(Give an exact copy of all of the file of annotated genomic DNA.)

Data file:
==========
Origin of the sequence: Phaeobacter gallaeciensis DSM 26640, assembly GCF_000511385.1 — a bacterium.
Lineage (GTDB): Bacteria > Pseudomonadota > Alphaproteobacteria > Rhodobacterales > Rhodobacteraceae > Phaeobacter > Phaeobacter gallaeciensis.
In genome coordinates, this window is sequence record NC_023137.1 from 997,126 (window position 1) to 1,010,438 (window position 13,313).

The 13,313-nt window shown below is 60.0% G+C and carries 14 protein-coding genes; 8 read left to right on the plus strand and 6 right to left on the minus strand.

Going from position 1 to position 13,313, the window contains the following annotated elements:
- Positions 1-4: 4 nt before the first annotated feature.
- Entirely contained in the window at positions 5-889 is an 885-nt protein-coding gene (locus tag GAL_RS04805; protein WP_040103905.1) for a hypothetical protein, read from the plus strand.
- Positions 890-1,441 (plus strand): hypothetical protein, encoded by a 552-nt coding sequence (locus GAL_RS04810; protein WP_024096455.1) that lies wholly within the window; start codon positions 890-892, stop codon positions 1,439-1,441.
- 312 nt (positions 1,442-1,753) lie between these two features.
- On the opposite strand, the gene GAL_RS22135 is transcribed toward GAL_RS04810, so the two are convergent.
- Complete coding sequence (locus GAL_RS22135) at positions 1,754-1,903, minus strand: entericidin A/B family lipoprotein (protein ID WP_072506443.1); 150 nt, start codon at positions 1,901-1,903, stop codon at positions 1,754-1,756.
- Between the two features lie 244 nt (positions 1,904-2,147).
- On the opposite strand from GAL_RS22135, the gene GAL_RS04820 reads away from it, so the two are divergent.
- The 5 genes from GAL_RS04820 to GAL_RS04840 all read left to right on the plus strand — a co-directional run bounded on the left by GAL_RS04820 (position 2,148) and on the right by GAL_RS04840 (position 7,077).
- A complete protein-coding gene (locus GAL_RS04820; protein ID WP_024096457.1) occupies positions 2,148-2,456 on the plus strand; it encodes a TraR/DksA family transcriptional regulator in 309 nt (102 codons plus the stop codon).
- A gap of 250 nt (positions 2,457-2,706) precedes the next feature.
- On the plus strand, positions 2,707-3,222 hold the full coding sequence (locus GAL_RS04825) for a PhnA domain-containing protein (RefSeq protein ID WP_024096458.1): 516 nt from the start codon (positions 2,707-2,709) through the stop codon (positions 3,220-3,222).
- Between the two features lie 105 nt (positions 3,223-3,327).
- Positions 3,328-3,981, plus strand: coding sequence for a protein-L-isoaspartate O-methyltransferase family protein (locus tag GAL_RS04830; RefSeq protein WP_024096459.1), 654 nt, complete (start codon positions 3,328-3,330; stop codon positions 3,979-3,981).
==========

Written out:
Origin of the sequence: Phaeobacter gallaeciensis DSM 26640, assembly GCF_000511385.1 — a bacterium.
Lineage (GTDB): Bacteria > Pseudomonadota > Alphaproteobacteria > Rhodobacterales > Rhodobacteraceae > Phaeobacter > Phaeobacter gallaeciensis.
In genome coordinates, this window is sequence record NC_023137.1 from 997,126 (window position 1) to 1,010,438 (window position 13,313).

The 13,313-nt window shown below is 60.0% G+C and carries 14 protein-coding genes; 8 read left to right on the plus strand and 6 right to left on the minus strand.

Going from position 1 to position 13,313, the window contains the following annotated elements:
- Positions 1-4: 4 nt before the first annotated feature.
- Entirely contained in the window at positions 5-889 is an 885-nt protein-coding gene (locus tag GAL_RS04805; protein WP_040103905.1) for a hypothetical protein, read from the plus strand.
- Positions 890-1,441 (plus strand): hypothetical protein, encoded by a 552-nt coding sequence (locus GAL_RS04810; protein WP_024096455.1) that lies wholly within the window; start codon positions 890-892, stop codon positions 1,439-1,441.
- 312 nt (positions 1,442-1,753) lie between these two features.
- On the opposite strand, the gene GAL_RS22135 is transcribed toward GAL_RS04810, so the two are convergent.
- Complete coding sequence (locus GAL_RS22135) at positions 1,754-1,903, minus strand: entericidin A/B family lipoprotein (protein ID WP_072506443.1); 150 nt, start codon at positions 1,901-1,903, stop codon at positions 1,754-1,756.
- Between the two features lie 244 nt (positions 1,904-2,147).
- On the opposite strand from GAL_RS22135, the gene GAL_RS04820 reads away from it, so the two are divergent.
- The 5 genes from GAL_RS04820 to GAL_RS04840 all read left to right on the plus strand — a co-directional run bounded on the left by GAL_RS04820 (position 2,148) and on the right by GAL_RS04840 (position 7,077).
- A complete protein-coding gene (locus GAL_RS04820; protein ID WP_024096457.1) occupies positions 2,148-2,456 on the plus strand; it encodes a TraR/DksA family transcriptional regulator in 309 nt (102 codons plus the stop codon).
- A gap of 250 nt (positions 2,457-2,706) precedes the next feature.
- On the plus strand, positions 2,707-3,222 hold the full coding sequence (locus GAL_RS04825) for a PhnA domain-containing protein (RefSeq protein ID WP_024096458.1): 516 nt from the start codon (positions 2,707-2,709) through the stop codon (positions 3,220-3,222).
- Between the two features lie 105 nt (positions 3,223-3,327).
- Positions 3,328-3,981, plus strand: coding sequence for a protein-L-isoaspartate O-methyltransferase family protein (locus tag GAL_RS04830; RefSeq protein WP_024096459.1), 654 nt, complete (start codon positions 3,328-3,330; stop codon positions 3,979-3,981).